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News ID: 92066
Publish Date : 04 July 2021 - 22:25
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KANDAHAR, Afghanistan (Dispatches) -- The Taliban have captured a key district in their former bastion of Kandahar after fierce night-time fighting with Afghan government forces, officials said Sunday, sending scores of families fleeing from the area.
The insurgents have pressed on with their campaign to capture territory across Afghanistan’s rural areas since early May when the U.S. military began its final pullout of troops from the violence-wracked country.
The fall of Panjwai district in the southern province of Kandahar comes just two days after U.S. and NATO forces vacated their main Bagram Air Base near Kabul, from where they led operations for two decades.
Over the years, the Taliban and Afghan forces have regularly clashed in and around Panjwai, with the insurgents aiming to seize it given its proximity to Kandahar city, the provincial capital.
The leader of the Taliban, Hibatullah Akhundzada, hails from Panjwai.
The province of Kandahar is the birthplace of the Taliban, who went on to rule Afghanistan until being overthrown in 2001.
Panjwai district governor Hasti Muhammad said Afghan forces and the Taliban clashed during the night, resulting in government forces retreating from the area.
“The Taliban have captured the district police headquarters and governor’s office building,” he told AFP.
Kandahar provincial council head Sayed Jan Khakriwal confirmed the fall of Panjwai, but accused government forces of “intentionally withdrawing”.
Scores of families of Panjwai fled their homes after the Taliban captured the district, an AFP correspondent reported.
“The Taliban fired on our car as I was fleeing with my family. At least five bullets hit my car,” Giran, a resident of Panjwai told AFP as he took refuge in Kandahar city.
“The Taliban are on top of the mountains and firing at any moving vehicles. The Taliban don’t want peace.”
Assadullah, a commander of border police in the area, said it was only the police force that was fighting against the insurgents. “The army and the commandos who have better military equipment are not fighting at all,” he said.
Panjwai is the fifth district in Kandahar province to fall to the insurgents in recent weeks.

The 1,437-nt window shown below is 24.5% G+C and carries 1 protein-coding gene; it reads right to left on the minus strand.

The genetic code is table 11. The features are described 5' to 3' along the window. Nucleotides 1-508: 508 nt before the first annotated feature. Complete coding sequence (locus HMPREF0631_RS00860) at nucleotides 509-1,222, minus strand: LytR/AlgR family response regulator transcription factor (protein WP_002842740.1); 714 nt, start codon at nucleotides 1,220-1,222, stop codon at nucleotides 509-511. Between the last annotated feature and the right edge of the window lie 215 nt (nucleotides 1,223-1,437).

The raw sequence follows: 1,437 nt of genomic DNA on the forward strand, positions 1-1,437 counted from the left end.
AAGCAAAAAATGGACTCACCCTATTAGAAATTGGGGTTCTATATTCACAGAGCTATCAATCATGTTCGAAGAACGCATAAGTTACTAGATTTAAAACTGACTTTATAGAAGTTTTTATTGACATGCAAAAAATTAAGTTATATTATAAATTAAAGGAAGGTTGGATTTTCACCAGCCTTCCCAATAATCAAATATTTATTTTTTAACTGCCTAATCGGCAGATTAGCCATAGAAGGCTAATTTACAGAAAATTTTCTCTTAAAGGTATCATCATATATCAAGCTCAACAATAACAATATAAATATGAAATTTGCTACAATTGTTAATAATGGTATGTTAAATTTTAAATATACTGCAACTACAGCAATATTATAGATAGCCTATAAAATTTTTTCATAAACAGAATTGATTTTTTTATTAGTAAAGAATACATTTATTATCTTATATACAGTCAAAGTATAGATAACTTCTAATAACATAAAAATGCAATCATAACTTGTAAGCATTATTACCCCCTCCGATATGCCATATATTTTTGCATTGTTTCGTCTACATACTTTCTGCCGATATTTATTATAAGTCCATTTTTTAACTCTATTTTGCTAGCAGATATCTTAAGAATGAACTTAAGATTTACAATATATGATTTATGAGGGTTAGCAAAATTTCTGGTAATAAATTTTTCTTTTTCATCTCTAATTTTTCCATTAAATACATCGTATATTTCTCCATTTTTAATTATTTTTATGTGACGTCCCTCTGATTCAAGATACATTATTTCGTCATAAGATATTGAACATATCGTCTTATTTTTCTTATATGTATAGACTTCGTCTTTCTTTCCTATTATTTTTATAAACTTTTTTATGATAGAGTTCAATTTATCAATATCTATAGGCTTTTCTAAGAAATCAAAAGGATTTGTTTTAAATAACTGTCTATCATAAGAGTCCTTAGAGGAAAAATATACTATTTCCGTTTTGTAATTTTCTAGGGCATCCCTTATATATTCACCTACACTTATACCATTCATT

Fighting has raged across several provinces of Afghanistan and the Taliban claim to have seized more than 100 out of nearly 400 districts in the country.
Afghan officials dispute the claims but acknowledge that government troops have retreated from some districts. It is difficult to independently verify the situation.
The sudden exit of foreign troops from Bagram Air Base, north of Kabul, has fuelled concerns the insurgents will ramp up their campaign to capture new territory.
Bagram Air Base has great military and symbolic significance, with foreign forces previously stationed there engaging in torture and mistreatment of Afghans.
Experts say that one of the main reasons for government forces to lose dozens of districts is the lack of U.S. air support in recent weeks.
Afghan authorities who have taken control of Bagram Air Base say they will use it to fight terrorism, and have already re-activated its radar system.
More than 300 Afghan military personnel crossed into Tajikistan from Afghanistan’s Badakhshan province as Taliban fighters advanced toward the border, Tajikistan’s State Committee for National Security said in a statement. The Afghan troops crossed over at about 6:30 p.m. local time Saturday.
“Guided by the principles of humanism and good neighborliness,” the Tajik authorities allowed the retreating Afghan National Defense and Security Forces to cross into Tajikistan, said the statement
The Taliban now control roughly a third of all 421 districts and district centers in Afghanistan.
The gains in northeastern Badakhshan province in recent days have mostly come to the insurgent movement without a fight, said Mohib-ul Rahman, a provincial council member. He blamed Taliban successes on the poor morale of troops who are mostly outnumbered and without resupplies.
“Unfortunately, the majority of the districts were left to Taliban without any fight,” said Rahman. In the last three days, 10 districts fell to Taliban, eight without a fight, he said.
Hundreds of Afghan army, police and intelligence troops surrendered their military outposts and fled to the Badakhshan provincial capital of Faizabad, said Rahman.
Even as a security meeting was being held early Sunday to plot the strengthening of the perimeter around the capital, some senior provincial officials were leaving Faizabad for the capital Kabul, he said.
The areas under Taliban control in

the north are increasingly strategic, running along Afghanistan’s border with central Asian states. Last month the group took control of Imam Sahib, a town in Kunduz province opposite Uzbekistan and gained control of a key trade route.
The inroads in Badakhshan are particularly significant as it is the home province of former President Burhanuddin Rabbani, who was killed by a bomber in 2011. His son, Salahuddin Rabbani, is part of the current High Council for National Reconciliation. The slain former president also led Afghanistan’s Jamiat-e-Islami, which was the party of famed anti-Taliban fighter Ahmad Shah Massoud, killed by a suicide bomber two days before the 9/11 attacks in America.
The Interior Ministry issued a statement Saturday saying the defeats were temporary although it was not clear how they would regain control.

 

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